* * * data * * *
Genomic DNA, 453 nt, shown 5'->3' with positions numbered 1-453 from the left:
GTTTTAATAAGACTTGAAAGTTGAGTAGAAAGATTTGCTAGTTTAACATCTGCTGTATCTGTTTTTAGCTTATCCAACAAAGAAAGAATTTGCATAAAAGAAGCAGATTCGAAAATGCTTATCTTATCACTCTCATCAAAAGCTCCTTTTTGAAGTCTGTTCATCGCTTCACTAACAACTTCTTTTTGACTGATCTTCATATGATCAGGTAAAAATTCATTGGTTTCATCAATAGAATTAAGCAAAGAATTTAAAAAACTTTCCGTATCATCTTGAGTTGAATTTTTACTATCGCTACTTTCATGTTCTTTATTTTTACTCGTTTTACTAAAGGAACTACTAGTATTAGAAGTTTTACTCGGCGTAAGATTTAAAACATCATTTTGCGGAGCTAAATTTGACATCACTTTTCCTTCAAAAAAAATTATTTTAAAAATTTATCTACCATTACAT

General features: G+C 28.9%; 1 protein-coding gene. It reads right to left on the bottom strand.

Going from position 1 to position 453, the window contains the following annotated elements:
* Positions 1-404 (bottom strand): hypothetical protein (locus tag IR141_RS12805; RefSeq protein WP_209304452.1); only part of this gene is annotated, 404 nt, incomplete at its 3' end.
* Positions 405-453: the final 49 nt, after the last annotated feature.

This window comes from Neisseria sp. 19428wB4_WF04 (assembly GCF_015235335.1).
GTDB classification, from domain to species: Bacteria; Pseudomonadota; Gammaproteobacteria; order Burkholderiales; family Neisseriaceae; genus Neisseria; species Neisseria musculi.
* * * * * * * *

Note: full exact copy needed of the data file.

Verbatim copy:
Genomic DNA, 453 nt, shown 5'->3' with positions numbered 1-453 from the left:
GTTTTAATAAGACTTGAAAGTTGAGTAGAAAGATTTGCTAGTTTAACATCTGCTGTATCTGTTTTTAGCTTATCCAACAAAGAAAGAATTTGCATAAAAGAAGCAGATTCGAAAATGCTTATCTTATCACTCTCATCAAAAGCTCCTTTTTGAAGTCTGTTCATCGCTTCACTAACAACTTCTTTTTGACTGATCTTCATATGATCAGGTAAAAATTCATTGGTTTCATCAATAGAATTAAGCAAAGAATTTAAAAAACTTTCCGTATCATCTTGAGTTGAATTTTTACTATCGCTACTTTCATGTTCTTTATTTTTACTCGTTTTACTAAAGGAACTACTAGTATTAGAAGTTTTACTCGGCGTAAGATTTAAAACATCATTTTGCGGAGCTAAATTTGACATCACTTTTCCTTCAAAAAAAATTATTTTAAAAATTTATCTACCATTACAT

General features: G+C 28.9%; 1 protein-coding gene. It reads right to left on the bottom strand.

Going from position 1 to position 453, the window contains the following annotated elements:
* Positions 1-404 (bottom strand): hypothetical protein (locus tag IR141_RS12805; RefSeq protein WP_209304452.1); only part of this gene is annotated, 404 nt, incomplete at its 3' end.
* Positions 405-453: the final 49 nt, after the last annotated feature.

This window comes from Neisseria sp. 19428wB4_WF04 (assembly GCF_015235335.1).
GTDB classification, from domain to species: Bacteria; Pseudomonadota; Gammaproteobacteria; order Burkholderiales; family Neisseriaceae; genus Neisseria; species Neisseria musculi.